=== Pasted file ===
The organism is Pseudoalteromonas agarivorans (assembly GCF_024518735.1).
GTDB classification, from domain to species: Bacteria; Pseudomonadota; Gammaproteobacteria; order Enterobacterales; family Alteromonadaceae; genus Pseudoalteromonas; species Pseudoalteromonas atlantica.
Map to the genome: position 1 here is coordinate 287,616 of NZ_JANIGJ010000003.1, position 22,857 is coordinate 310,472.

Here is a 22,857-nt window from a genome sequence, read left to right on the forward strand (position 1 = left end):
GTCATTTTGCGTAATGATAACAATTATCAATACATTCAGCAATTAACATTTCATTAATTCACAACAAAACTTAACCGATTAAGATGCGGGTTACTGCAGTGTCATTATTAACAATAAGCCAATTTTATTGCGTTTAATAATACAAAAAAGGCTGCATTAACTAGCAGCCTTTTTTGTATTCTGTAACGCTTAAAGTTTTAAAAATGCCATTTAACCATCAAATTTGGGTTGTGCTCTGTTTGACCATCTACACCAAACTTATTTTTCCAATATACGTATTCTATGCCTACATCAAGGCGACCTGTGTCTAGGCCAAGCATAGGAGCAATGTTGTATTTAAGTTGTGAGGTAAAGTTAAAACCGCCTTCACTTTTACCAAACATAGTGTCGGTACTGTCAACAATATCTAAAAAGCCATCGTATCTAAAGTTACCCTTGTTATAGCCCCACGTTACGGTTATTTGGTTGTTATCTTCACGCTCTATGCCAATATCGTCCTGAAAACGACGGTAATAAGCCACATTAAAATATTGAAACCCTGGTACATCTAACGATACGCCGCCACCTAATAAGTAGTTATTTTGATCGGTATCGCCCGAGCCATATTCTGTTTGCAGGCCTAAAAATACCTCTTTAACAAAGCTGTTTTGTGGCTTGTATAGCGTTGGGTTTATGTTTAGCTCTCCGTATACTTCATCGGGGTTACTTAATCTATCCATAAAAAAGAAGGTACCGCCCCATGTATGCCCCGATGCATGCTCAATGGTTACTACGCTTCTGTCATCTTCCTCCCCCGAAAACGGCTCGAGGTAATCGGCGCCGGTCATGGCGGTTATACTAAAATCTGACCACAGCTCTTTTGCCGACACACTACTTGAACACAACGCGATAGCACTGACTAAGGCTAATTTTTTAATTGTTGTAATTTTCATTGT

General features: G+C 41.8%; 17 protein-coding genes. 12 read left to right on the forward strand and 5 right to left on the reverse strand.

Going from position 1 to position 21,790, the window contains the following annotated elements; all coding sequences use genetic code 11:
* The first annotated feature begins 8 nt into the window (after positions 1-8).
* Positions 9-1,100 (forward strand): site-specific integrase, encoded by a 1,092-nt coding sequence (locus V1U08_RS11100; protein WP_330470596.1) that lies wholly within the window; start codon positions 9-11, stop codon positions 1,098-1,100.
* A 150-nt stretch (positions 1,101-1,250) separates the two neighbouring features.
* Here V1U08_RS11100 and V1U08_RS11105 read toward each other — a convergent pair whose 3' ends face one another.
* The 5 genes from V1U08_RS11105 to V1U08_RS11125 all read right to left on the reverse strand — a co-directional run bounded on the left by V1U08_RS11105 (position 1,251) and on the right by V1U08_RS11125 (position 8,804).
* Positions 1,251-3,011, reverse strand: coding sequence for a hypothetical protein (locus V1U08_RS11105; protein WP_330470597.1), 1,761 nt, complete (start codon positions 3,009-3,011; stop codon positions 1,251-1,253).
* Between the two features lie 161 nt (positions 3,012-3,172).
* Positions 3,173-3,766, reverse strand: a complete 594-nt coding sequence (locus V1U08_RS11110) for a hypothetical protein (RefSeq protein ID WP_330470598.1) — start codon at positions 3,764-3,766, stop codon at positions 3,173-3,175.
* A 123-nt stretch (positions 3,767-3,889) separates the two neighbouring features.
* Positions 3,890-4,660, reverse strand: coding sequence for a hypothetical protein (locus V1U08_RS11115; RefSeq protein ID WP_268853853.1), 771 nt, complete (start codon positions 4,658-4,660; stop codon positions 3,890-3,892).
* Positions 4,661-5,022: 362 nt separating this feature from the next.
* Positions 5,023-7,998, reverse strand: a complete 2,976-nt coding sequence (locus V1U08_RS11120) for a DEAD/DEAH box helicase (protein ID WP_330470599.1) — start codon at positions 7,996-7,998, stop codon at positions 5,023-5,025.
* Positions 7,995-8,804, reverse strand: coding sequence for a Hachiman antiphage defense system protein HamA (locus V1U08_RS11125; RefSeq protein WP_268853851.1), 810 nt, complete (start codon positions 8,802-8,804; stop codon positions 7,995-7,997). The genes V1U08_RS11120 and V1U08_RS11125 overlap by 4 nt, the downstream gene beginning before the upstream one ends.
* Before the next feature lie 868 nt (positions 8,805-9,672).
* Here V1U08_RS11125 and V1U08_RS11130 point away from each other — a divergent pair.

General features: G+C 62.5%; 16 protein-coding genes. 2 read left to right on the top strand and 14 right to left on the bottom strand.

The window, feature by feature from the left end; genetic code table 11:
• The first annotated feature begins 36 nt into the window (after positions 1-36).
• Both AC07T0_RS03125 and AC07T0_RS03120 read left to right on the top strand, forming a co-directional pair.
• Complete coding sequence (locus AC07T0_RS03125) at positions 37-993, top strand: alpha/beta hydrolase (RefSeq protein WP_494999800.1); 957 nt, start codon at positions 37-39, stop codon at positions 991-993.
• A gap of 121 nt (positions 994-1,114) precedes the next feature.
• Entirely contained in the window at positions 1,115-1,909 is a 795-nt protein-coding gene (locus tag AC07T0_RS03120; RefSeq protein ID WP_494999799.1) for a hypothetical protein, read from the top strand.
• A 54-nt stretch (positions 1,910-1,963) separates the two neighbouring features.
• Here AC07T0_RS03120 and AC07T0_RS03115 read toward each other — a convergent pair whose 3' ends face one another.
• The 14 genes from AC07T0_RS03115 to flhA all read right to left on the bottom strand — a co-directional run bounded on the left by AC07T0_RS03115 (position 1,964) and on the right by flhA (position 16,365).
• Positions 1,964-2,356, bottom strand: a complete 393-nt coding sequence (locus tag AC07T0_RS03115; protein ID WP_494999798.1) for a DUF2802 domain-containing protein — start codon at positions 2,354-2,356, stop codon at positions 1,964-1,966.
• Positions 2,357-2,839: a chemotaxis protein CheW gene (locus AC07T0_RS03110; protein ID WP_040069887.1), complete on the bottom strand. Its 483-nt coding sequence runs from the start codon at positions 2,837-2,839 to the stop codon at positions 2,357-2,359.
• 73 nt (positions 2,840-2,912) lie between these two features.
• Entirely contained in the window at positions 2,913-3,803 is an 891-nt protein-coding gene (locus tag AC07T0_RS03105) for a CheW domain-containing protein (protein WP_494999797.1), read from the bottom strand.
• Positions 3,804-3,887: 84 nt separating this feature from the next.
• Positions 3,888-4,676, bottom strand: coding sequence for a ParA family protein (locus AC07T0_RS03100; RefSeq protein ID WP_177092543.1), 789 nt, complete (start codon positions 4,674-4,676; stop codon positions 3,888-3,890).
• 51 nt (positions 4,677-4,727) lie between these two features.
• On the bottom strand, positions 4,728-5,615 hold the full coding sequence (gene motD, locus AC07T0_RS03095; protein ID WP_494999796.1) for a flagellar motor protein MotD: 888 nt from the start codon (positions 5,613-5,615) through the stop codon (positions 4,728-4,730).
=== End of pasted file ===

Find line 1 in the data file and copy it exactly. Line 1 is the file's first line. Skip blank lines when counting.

The organism is Pseudoalteromonas agarivorans (assembly GCF_024518735.1).